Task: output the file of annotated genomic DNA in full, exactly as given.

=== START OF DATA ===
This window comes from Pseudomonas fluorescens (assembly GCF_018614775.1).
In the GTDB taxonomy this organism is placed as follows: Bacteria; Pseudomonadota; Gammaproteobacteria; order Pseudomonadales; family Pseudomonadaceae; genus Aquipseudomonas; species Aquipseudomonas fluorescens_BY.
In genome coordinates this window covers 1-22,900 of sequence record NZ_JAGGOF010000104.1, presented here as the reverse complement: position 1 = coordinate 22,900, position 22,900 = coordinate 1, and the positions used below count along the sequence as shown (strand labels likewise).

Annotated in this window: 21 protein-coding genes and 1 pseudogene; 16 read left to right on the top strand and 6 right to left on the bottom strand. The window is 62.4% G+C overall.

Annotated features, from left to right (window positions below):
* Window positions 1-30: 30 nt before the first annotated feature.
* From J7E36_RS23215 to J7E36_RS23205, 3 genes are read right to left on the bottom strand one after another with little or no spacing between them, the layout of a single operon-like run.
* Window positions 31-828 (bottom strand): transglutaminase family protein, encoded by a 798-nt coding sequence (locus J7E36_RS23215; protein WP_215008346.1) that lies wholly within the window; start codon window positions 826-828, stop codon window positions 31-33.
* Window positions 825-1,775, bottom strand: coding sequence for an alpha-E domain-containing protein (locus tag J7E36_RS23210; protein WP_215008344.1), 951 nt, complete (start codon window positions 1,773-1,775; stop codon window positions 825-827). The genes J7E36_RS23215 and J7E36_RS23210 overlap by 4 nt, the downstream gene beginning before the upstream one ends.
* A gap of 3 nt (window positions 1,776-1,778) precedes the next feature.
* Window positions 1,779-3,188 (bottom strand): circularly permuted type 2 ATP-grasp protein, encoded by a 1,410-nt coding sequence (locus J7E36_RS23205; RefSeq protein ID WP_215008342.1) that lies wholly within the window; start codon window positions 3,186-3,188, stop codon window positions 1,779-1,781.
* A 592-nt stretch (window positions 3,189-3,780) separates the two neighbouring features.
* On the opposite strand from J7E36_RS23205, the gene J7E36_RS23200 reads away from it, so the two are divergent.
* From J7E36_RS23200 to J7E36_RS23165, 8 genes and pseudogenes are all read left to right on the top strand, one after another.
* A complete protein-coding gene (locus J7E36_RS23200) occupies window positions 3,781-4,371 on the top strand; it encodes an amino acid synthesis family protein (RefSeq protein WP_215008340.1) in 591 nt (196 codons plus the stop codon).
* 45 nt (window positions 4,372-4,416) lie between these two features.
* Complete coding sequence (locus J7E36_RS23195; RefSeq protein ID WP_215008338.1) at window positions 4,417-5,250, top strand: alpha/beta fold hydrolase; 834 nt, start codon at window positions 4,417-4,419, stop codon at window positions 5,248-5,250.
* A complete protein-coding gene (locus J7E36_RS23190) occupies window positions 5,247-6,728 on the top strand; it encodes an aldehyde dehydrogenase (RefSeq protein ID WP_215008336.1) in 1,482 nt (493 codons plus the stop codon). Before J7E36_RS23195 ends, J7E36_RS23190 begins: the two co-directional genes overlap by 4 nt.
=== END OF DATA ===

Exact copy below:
This window comes from Pseudomonas fluorescens (assembly GCF_018614775.1).
In the GTDB taxonomy this organism is placed as follows: Bacteria; Pseudomonadota; Gammaproteobacteria; order Pseudomonadales; family Pseudomonadaceae; genus Aquipseudomonas; species Aquipseudomonas fluorescens_BY.
In genome coordinates this window covers 1-22,900 of sequence record NZ_JAGGOF010000104.1, presented here as the reverse complement: position 1 = coordinate 22,900, position 22,900 = coordinate 1, and the positions used below count along the sequence as shown (strand labels likewise).

Annotated in this window: 21 protein-coding genes and 1 pseudogene; 16 read left to right on the top strand and 6 right to left on the bottom strand. The window is 62.4% G+C overall.

Annotated features, from left to right (window positions below):
* Window positions 1-30: 30 nt before the first annotated feature.
* From J7E36_RS23215 to J7E36_RS23205, 3 genes are read right to left on the bottom strand one after another with little or no spacing between them, the layout of a single operon-like run.
* Window positions 31-828 (bottom strand): transglutaminase family protein, encoded by a 798-nt coding sequence (locus J7E36_RS23215; protein WP_215008346.1) that lies wholly within the window; start codon window positions 826-828, stop codon window positions 31-33.
* Window positions 825-1,775, bottom strand: coding sequence for an alpha-E domain-containing protein (locus tag J7E36_RS23210; protein WP_215008344.1), 951 nt, complete (start codon window positions 1,773-1,775; stop codon window positions 825-827). The genes J7E36_RS23215 and J7E36_RS23210 overlap by 4 nt, the downstream gene beginning before the upstream one ends.
* A gap of 3 nt (window positions 1,776-1,778) precedes the next feature.
* Window positions 1,779-3,188 (bottom strand): circularly permuted type 2 ATP-grasp protein, encoded by a 1,410-nt coding sequence (locus J7E36_RS23205; RefSeq protein ID WP_215008342.1) that lies wholly within the window; start codon window positions 3,186-3,188, stop codon window positions 1,779-1,781.
* A 592-nt stretch (window positions 3,189-3,780) separates the two neighbouring features.
* On the opposite strand from J7E36_RS23205, the gene J7E36_RS23200 reads away from it, so the two are divergent.
* From J7E36_RS23200 to J7E36_RS23165, 8 genes and pseudogenes are all read left to right on the top strand, one after another.
* A complete protein-coding gene (locus J7E36_RS23200) occupies window positions 3,781-4,371 on the top strand; it encodes an amino acid synthesis family protein (RefSeq protein WP_215008340.1) in 591 nt (196 codons plus the stop codon).
* 45 nt (window positions 4,372-4,416) lie between these two features.
* Complete coding sequence (locus J7E36_RS23195; RefSeq protein ID WP_215008338.1) at window positions 4,417-5,250, top strand: alpha/beta fold hydrolase; 834 nt, start codon at window positions 4,417-4,419, stop codon at window positions 5,248-5,250.
* A complete protein-coding gene (locus J7E36_RS23190) occupies window positions 5,247-6,728 on the top strand; it encodes an aldehyde dehydrogenase (RefSeq protein ID WP_215008336.1) in 1,482 nt (493 codons plus the stop codon). Before J7E36_RS23195 ends, J7E36_RS23190 begins: the two co-directional genes overlap by 4 nt.